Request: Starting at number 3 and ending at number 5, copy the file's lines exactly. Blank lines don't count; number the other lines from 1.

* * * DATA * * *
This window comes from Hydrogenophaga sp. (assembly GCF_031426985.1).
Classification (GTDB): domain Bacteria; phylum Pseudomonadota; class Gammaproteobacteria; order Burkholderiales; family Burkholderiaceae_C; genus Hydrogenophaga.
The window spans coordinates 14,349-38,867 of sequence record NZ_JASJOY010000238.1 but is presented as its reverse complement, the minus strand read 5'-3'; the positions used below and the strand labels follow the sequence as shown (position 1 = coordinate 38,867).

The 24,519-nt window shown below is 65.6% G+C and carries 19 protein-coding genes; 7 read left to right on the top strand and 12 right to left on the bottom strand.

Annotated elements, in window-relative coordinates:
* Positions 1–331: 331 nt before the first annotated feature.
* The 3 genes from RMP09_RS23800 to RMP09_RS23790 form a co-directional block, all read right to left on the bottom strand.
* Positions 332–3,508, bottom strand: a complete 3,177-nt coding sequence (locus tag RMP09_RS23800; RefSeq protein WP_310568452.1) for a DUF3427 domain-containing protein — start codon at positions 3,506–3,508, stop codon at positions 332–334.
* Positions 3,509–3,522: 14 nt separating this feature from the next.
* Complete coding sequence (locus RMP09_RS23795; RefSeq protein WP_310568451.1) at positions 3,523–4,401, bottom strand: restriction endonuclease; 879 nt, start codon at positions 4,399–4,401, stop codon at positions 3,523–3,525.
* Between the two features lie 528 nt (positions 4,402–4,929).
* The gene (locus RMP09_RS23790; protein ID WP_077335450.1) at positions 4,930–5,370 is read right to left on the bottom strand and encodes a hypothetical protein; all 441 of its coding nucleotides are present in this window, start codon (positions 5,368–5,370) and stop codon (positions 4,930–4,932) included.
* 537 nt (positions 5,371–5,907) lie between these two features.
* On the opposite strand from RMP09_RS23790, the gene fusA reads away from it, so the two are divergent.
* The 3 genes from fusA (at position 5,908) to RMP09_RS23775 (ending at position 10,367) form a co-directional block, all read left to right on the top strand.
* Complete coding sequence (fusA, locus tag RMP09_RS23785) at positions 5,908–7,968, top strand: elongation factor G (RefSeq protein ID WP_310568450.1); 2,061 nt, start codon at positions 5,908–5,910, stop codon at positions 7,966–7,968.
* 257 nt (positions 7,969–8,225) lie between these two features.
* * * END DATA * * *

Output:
The window spans coordinates 14,349-38,867 of sequence record NZ_JASJOY010000238.1 but is presented as its reverse complement, the minus strand read 5'-3'; the positions used below and the strand labels follow the sequence as shown (position 1 = coordinate 38,867).

The 24,519-nt window shown below is 65.6% G+C and carries 19 protein-coding genes; 7 read left to right on the top strand and 12 right to left on the bottom strand.

Annotated elements, in window-relative coordinates: